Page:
More than that you'd lose the ability to walk away from the whole thing. At the moment you have a case against him which you could drop (or choose not to bring) which means that you control things. The minute he has a case against you, you no longer have that control as he has to be willing to drop his case too.

Ultimately in these situations the law expects you to behave reasonably and to use the law to settle things rather than taking them into your own hands.

This is great advice. When one is wronged, the way to be the one in power and in control is to... well, control oneself :) Having the choice to walk away is worth the lost revenue when compared to being forced to stay the course on something one started while emotions were running high. +1 – jmort253 Jan 21 '11 at 4:37

NEVER EVER do this, no matter what your client owes you. It is highly unprofessional, and will get you into legal trouble in most jurisdictions, no matter whether there are unpaid bills or not - this is effectively vandalism or worse. You may be able to take the whole site down, on the basis that the other party did not fulfill their part of the contract. But never accuse the client on their own web site - there are few things that can cast a more negative light on you than that.


You should strictly do what you committed in the contract or agreement. Always.

  • If you delivered the work and the customer did not pay you, he is in fault. In that case, there is a high chance of being paid.
  • If you don't deliver the work and the customer don't pay you, you are both in fault. In that case, you may never be paid.

In court, this will be analyzed like that. The customer (trough his highly trained lawyer) will say he won't pay you because you did not deliver or worse, because you put some harmful declaration on his own website destroying his reputation. In that last case, be prepared to pay!

The attitude to get in that situation is to do everything you should do, and no less. More is always appreciated.

  • Send him a written reminder in 2 weeks (verbal reminders don't exist)

  • If no response after 2 weeks, ask another reminder in which you state that the next step is court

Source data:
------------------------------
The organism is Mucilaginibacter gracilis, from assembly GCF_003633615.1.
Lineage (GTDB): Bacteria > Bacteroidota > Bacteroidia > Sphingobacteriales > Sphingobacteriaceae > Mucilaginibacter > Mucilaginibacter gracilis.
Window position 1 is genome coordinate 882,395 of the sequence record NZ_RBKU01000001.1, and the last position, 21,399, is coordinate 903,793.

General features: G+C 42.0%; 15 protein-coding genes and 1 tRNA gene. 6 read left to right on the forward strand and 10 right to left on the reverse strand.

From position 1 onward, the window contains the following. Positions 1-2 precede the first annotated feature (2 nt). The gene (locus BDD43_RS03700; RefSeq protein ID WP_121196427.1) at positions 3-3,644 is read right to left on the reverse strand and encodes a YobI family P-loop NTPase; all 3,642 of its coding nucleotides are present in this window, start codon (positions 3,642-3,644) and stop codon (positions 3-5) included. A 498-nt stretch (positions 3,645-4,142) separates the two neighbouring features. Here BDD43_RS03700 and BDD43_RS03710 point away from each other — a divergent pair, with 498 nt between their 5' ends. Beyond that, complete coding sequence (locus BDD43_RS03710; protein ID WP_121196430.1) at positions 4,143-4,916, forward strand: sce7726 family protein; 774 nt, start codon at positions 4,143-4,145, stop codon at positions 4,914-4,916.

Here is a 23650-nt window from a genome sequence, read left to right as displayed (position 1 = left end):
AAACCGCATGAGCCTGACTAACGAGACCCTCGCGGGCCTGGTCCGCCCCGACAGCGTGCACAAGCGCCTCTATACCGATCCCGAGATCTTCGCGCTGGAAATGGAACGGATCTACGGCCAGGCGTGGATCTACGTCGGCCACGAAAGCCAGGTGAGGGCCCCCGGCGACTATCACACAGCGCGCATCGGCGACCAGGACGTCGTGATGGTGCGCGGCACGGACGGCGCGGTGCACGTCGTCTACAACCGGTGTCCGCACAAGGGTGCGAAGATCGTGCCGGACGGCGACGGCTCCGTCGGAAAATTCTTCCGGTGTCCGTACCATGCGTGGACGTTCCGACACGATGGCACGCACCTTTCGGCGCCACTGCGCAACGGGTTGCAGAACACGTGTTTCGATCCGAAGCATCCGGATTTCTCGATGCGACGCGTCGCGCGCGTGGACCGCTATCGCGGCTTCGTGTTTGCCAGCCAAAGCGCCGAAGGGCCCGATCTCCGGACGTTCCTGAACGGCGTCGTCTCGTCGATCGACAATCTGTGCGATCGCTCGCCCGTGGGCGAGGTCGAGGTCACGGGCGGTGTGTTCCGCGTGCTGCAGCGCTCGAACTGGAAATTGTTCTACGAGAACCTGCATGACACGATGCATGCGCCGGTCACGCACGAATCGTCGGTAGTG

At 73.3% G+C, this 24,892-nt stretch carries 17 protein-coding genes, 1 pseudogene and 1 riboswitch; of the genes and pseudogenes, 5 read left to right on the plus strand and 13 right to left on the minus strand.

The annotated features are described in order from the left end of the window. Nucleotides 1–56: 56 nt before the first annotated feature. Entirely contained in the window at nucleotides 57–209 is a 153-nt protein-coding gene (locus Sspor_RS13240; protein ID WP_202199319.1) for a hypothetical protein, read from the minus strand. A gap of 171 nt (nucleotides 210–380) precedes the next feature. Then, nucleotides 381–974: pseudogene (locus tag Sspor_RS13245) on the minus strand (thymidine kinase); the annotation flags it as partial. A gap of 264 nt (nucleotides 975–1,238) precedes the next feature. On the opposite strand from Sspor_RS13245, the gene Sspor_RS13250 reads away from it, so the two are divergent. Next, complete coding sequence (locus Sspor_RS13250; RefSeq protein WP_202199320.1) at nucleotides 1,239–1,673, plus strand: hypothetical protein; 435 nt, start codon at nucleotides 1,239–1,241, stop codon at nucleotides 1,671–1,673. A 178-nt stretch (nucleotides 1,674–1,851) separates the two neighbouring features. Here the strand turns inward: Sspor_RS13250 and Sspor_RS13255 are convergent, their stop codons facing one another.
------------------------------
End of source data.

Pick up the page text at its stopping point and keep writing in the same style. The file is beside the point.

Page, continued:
• If no response after 2 weeks, you must go to court. Not going to court is teaching him to act like that again next time.

My usual procedure (total 2 months and half):

  • One email reminder after 2 weeks
  • One written/fax reminder after 2 weeks
  • Lawyer letter after 2 weeks
  • Court after 1 month

Few advices to avoid the pain in such situation:

  • Always ask 30% upfront payment. Upfront payment should cover all your expenses. This will allow you to get more flexibility in case of problem. Don't start the work until you received the money. Doing so will shows your customer you are determined and professional
  • In the contract, mention the fact that until full payment, the work is your full ownership.
  • Also mention penalties for late payment. 15% one time, then 1% per month. This will be used to pay your lawyer.
  • Clearly mention when he should pay. One month doesn't look like inappropriate to me. Did you heard about NET60?

To summarize: contract/agreement is required, doing what you committed too.

+1 Agreed you need an agreement. I've had a web site done where the fee was agreed, as was the scope of work, and on delivery I just paid. Easy. The emails constitute the contract. However, a certain amount of trust is needed on both sides for this method to work. If you don't know / don't have this then you need a written contract and scope of work before starting. – quickly_now Jan 20 '11 at 9:04
@quickly_now - You need a contract no matter what. It's not always about trust but instead having a written agreement that you can both refer to in order to answer questions. A contract can take a situation that otherwise may have escalated into an argument and solve the problem without any stress whatsoever. – jmort253 Jan 21 '11 at 4:40

The other comments here are valid.

When you are a contractor one of the biggest hassles is getting paid. Your contract should state the payment terms (ie 30 days, 60 days, whatever). However in spite of your payment terms being in a contract, its quite normal for some (esp. big) companies to put you on 60 or even 90 day terms whether you like it or not.

If you are dealing with a small operator then this might not be the case (maybe they are just unscrupulous). If a large operator, then expect 6-8 weeks before payment. Phone the accounts department and ask when it will be paid.

Hassling to get paid is part of what being a contractor is about.

On the other hand if they are unscrupulous then you can probably end up in small claims court - but not until a bunch of reminders have been sent - in writing - and not until the debt is well past about 90 days due. Some business people have no morals or scruples and will try it on to see how much they can screw you. In that case you have to be 100% squeaky clean.